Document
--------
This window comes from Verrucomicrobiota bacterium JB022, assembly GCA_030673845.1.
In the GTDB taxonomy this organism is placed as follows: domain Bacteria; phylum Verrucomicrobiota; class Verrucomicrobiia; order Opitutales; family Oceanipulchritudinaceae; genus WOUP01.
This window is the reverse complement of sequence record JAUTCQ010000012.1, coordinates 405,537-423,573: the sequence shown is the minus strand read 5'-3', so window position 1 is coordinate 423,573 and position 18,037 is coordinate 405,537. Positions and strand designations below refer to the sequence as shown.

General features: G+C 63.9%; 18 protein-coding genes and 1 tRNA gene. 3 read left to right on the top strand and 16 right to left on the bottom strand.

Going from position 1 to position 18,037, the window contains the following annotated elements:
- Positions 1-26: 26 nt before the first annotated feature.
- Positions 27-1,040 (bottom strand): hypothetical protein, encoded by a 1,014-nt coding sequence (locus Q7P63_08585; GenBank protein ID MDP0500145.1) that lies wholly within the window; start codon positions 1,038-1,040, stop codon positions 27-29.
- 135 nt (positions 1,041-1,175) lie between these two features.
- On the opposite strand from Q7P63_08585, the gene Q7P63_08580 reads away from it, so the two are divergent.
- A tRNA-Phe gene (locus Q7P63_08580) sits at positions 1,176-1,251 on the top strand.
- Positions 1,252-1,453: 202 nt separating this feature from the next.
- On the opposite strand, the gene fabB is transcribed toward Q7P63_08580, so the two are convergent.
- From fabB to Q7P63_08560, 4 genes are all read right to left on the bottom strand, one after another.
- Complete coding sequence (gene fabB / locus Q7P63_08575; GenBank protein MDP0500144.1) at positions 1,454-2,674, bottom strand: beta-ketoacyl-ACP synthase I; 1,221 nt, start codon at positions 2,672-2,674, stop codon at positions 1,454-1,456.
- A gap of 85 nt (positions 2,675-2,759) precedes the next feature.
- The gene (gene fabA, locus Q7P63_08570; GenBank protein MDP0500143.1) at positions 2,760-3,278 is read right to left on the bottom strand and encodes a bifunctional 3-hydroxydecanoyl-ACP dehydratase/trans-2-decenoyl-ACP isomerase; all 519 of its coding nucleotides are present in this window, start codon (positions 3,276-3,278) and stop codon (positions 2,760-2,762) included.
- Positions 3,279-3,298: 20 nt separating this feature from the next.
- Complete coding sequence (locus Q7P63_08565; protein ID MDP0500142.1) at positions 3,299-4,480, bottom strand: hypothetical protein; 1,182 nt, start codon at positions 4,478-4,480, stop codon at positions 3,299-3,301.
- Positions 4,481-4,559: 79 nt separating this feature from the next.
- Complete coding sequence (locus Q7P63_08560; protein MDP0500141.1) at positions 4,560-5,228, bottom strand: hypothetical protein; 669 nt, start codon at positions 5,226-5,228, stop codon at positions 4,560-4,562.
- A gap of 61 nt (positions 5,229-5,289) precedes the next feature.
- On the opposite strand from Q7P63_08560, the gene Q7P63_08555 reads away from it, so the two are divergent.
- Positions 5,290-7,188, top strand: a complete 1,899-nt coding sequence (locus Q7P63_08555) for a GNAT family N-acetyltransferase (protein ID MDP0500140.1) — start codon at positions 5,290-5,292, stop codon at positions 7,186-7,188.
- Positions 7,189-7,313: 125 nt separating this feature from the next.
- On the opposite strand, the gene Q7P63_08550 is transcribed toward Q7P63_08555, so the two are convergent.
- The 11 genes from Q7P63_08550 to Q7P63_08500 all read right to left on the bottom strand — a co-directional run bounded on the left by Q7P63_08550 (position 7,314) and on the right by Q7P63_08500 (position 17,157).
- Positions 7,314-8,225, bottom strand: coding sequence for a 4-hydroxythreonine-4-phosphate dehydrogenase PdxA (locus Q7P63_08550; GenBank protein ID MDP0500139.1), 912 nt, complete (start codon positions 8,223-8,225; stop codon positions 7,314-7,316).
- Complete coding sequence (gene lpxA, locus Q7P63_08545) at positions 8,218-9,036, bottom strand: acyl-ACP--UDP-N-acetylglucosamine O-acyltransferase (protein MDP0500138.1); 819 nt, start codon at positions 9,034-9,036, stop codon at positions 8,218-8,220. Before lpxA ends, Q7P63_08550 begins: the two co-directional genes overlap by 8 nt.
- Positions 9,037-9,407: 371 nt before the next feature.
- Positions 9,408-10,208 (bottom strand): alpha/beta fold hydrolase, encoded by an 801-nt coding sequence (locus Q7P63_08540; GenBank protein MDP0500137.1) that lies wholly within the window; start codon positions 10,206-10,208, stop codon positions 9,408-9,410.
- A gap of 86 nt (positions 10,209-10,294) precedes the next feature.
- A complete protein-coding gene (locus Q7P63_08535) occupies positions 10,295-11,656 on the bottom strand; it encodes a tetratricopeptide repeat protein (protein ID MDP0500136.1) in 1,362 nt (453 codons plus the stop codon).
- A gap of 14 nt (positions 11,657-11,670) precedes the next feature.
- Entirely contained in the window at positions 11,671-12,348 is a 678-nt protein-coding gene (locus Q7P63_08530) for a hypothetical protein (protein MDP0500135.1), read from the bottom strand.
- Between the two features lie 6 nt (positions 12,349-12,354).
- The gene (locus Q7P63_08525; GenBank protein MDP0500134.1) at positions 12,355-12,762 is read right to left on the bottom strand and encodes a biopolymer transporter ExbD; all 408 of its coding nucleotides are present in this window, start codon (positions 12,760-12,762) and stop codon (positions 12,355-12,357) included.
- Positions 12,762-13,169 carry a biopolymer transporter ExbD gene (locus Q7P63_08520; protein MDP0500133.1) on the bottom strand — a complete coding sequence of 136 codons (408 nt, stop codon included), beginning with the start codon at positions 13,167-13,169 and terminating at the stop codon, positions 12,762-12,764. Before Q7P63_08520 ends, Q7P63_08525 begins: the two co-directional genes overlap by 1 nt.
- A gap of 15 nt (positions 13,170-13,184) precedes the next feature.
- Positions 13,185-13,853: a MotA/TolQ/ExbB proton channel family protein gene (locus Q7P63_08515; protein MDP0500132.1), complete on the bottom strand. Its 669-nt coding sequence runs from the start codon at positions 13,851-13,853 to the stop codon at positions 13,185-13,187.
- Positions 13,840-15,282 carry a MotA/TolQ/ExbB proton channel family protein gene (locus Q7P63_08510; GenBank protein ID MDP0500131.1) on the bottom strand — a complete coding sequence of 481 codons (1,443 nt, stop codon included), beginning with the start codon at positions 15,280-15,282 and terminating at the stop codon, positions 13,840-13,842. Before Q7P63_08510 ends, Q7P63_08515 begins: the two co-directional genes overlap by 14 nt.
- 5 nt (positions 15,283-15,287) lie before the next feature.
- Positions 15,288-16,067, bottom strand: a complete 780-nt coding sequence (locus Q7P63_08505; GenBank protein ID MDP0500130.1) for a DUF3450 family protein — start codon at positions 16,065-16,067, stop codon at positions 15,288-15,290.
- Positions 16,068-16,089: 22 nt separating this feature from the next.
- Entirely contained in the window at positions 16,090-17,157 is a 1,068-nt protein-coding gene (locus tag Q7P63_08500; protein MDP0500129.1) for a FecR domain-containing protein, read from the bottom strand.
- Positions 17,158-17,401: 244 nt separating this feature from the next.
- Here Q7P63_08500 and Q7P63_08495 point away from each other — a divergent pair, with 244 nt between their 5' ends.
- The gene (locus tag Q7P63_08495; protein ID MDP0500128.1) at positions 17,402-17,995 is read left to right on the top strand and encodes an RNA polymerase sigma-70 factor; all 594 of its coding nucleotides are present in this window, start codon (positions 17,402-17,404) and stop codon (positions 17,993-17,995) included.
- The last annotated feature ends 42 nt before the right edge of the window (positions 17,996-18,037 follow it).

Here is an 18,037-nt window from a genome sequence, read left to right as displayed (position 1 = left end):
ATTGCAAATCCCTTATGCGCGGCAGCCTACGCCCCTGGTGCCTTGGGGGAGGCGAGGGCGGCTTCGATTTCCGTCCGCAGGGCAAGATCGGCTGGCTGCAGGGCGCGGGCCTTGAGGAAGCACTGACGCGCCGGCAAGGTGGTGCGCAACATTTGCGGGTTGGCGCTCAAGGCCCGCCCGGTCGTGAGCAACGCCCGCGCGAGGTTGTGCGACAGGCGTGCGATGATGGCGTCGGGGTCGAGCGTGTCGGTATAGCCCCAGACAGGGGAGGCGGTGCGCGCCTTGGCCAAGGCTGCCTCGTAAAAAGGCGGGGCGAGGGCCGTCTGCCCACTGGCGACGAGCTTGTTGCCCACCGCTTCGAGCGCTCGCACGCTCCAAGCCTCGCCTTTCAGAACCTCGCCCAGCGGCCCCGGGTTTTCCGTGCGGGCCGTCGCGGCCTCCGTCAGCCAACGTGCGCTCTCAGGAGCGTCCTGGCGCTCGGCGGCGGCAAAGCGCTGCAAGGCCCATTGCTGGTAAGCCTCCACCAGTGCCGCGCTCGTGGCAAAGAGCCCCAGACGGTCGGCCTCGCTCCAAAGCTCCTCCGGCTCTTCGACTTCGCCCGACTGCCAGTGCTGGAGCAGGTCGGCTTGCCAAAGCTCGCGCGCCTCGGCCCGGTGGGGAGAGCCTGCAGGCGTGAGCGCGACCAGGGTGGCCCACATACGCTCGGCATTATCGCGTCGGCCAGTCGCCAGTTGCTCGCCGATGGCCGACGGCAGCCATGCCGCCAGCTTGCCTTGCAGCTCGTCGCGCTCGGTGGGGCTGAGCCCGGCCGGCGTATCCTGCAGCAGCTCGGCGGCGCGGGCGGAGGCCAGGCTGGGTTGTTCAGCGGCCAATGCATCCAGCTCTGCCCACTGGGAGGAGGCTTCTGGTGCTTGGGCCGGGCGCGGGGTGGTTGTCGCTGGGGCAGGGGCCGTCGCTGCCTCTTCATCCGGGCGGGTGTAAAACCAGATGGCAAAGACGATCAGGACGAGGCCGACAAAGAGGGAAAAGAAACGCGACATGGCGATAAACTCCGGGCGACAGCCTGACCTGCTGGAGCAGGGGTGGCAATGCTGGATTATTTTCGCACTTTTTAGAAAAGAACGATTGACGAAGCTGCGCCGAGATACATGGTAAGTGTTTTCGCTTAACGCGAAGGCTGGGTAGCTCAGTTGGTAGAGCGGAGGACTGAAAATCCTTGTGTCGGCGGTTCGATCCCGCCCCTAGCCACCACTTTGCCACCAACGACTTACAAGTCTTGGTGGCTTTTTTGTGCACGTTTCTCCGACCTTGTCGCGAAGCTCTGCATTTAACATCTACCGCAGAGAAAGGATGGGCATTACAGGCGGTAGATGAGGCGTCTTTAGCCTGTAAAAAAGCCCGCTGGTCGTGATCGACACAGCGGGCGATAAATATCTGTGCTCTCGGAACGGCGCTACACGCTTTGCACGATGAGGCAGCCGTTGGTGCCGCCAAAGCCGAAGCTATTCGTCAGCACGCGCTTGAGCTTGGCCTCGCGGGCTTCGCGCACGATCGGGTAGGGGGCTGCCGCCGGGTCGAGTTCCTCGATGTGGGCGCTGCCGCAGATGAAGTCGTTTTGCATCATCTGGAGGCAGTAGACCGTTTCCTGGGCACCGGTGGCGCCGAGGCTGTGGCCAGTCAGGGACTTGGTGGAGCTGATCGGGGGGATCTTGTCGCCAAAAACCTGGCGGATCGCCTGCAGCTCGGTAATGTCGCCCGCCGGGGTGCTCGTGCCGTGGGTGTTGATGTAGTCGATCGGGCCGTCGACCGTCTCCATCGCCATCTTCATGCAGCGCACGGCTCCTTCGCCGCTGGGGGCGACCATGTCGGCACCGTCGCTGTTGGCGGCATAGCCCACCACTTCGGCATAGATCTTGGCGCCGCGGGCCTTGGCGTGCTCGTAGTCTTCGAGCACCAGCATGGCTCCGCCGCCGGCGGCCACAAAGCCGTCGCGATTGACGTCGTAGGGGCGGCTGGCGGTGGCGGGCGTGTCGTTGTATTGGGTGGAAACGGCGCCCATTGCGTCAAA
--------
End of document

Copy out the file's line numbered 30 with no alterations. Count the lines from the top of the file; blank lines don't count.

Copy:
- Positions 9,408-10,208 (bottom strand): alpha/beta fold hydrolase, encoded by an 801-nt coding sequence (locus Q7P63_08540; GenBank protein MDP0500137.1) that lies wholly within the window; start codon positions 10,206-10,208, stop codon positions 9,408-9,410.